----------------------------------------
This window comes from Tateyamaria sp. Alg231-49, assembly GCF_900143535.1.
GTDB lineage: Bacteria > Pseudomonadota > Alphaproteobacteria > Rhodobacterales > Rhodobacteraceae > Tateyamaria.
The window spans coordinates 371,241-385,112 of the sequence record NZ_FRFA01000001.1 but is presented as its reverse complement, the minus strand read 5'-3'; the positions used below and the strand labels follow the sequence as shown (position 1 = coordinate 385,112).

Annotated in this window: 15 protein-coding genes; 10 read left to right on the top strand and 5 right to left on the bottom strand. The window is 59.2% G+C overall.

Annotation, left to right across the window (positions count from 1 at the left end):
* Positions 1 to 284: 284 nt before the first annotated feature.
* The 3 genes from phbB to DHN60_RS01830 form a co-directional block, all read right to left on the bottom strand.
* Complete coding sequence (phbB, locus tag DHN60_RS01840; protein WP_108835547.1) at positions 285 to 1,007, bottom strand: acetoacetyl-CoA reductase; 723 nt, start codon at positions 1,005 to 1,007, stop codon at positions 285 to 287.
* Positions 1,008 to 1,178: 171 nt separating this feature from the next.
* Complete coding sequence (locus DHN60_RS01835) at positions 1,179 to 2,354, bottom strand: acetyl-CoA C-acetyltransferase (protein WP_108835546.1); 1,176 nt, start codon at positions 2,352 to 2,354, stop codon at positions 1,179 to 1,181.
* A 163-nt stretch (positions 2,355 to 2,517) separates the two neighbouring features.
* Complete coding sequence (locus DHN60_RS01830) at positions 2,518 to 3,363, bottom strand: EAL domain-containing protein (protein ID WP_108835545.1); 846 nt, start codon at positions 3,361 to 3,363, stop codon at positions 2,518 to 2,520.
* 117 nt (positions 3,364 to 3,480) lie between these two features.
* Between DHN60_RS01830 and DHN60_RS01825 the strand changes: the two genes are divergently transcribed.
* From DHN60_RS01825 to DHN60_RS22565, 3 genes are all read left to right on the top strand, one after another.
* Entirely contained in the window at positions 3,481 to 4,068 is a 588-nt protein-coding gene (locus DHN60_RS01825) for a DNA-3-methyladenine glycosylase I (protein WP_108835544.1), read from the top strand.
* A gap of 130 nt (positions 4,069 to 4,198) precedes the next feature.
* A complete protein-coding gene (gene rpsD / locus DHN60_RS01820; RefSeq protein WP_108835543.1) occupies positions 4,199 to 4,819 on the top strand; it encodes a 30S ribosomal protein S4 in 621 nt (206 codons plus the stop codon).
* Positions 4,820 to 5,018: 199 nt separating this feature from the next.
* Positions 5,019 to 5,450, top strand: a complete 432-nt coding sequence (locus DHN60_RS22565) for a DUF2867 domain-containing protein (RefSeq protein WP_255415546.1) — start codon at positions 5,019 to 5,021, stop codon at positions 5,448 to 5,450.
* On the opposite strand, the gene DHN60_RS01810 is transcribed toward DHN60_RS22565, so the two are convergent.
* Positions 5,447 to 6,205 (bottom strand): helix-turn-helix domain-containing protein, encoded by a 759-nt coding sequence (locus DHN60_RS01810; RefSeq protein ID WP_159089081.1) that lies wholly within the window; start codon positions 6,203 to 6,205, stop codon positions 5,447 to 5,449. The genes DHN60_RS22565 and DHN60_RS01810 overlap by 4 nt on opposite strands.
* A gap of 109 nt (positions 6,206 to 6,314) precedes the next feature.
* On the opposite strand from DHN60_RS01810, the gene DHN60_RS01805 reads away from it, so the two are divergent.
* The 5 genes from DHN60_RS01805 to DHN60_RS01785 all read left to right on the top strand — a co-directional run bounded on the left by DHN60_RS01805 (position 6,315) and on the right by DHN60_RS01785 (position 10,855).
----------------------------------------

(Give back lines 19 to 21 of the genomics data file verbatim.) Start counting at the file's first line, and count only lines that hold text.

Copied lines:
* Positions 4,820 to 5,018: 199 nt separating this feature from the next.
* Positions 5,019 to 5,450, top strand: a complete 432-nt coding sequence (locus DHN60_RS22565) for a DUF2867 domain-containing protein (RefSeq protein WP_255415546.1) — start codon at positions 5,019 to 5,021, stop codon at positions 5,448 to 5,450.
* On the opposite strand, the gene DHN60_RS01810 is transcribed toward DHN60_RS22565, so the two are convergent.